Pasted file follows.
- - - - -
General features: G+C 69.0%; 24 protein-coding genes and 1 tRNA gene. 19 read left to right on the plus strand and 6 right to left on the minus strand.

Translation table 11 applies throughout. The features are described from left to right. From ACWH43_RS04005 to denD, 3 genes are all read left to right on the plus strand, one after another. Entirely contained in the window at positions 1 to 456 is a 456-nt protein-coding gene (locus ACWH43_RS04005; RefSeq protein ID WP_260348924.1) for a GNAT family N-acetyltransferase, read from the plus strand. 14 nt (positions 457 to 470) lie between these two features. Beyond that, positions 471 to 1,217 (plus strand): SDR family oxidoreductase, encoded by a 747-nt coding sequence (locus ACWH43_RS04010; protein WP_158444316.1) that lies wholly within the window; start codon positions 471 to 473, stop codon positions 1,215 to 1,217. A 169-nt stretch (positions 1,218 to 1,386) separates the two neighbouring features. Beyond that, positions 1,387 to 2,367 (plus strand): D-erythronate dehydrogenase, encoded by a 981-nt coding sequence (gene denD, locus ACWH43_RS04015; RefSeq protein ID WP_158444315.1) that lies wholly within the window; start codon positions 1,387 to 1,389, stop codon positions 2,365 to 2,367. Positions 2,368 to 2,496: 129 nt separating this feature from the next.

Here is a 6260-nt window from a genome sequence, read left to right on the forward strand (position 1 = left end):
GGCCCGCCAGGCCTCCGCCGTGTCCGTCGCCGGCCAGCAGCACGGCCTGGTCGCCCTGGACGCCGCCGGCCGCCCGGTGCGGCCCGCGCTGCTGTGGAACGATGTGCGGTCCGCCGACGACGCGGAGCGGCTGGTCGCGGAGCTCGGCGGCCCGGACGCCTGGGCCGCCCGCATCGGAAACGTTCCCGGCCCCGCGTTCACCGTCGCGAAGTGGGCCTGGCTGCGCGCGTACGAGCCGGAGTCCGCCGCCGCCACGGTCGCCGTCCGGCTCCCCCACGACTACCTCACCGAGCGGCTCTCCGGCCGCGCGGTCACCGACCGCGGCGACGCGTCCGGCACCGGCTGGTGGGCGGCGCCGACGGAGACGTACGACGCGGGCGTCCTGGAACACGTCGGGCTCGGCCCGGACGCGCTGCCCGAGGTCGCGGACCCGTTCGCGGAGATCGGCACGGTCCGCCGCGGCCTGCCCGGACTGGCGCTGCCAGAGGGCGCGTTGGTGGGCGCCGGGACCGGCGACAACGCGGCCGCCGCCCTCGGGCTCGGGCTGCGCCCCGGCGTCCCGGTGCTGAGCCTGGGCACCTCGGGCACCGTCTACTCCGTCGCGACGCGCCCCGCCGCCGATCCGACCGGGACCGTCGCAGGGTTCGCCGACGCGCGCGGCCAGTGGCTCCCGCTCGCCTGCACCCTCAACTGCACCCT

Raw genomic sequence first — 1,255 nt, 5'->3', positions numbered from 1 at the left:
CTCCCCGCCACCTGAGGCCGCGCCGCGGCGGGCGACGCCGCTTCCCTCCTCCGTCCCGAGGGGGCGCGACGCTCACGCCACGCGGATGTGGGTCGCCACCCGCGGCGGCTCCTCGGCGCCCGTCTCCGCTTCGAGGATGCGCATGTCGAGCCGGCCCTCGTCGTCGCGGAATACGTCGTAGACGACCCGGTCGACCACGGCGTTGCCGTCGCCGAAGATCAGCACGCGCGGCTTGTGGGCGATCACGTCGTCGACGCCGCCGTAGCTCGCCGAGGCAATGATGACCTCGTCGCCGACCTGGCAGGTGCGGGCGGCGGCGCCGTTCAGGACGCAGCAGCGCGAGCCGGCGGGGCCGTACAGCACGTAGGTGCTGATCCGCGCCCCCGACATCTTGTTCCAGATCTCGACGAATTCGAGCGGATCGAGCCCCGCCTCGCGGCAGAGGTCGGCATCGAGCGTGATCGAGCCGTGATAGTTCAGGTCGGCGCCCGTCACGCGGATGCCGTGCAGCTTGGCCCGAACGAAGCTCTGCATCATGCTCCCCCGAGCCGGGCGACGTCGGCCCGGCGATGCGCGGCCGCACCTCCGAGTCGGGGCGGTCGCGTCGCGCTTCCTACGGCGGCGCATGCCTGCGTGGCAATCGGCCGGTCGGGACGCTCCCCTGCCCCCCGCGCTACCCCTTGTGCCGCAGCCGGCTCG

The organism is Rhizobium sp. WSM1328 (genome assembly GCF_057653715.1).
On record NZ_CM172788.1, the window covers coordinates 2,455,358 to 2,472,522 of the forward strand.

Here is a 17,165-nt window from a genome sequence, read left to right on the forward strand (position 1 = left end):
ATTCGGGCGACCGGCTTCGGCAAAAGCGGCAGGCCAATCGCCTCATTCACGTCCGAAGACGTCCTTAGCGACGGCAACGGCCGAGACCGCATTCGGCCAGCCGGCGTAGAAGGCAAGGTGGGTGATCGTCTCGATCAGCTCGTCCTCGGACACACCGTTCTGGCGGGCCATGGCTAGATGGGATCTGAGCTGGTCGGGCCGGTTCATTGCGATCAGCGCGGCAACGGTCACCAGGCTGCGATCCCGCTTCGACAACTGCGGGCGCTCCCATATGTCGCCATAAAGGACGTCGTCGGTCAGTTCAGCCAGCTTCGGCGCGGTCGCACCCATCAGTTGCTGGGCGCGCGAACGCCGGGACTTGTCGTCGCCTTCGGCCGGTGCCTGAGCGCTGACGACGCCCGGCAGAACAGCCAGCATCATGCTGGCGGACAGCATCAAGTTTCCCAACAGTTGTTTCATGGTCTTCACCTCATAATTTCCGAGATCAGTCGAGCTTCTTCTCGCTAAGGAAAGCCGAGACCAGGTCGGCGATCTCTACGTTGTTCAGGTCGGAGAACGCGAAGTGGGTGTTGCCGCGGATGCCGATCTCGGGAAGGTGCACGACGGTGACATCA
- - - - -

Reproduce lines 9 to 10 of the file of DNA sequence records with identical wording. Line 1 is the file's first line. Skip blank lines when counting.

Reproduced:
Here is a 17,165-nt window from a genome sequence, read left to right on the forward strand (position 1 = left end):
ATTCGGGCGACCGGCTTCGGCAAAAGCGGCAGGCCAATCGCCTCATTCACGTCCGAAGACGTCCTTAGCGACGGCAACGGCCGAGACCGCATTCGGCCAGCCGGCGTAGAAGGCAAGGTGGGTGATCGTCTCGATCAGCTCGTCCTCGGACACACCGTTCTGGCGGGCCATGGCTAGATGGGATCTGAGCTGGTCGGGCCGGTTCATTGCGATCAGCGCGGCAACGGTCACCAGGCTGCGATCCCGCTTCGACAACTGCGGGCGCTCCCATATGTCGCCATAAAGGACGTCGTCGGTCAGTTCAGCCAGCTTCGGCGCGGTCGCACCCATCAGTTGCTGGGCGCGCGAACGCCGGGACTTGTCGTCGCCTTCGGCCGGTGCCTGAGCGCTGACGACGCCCGGCAGAACAGCCAGCATCATGCTGGCGGACAGCATCAAGTTTCCCAACAGTTGTTTCATGGTCTTCACCTCATAATTTCCGAGATCAGTCGAGCTTCTTCTCGCTAAGGAAAGCCGAGACCAGGTCGGCGATCTCTACGTTGTTCAGGTCGGAGAACGCGAAGTGGGTGTTGCCGCGGATGCCGATCTCGGGAAGGTGCACGACGGTGACATCA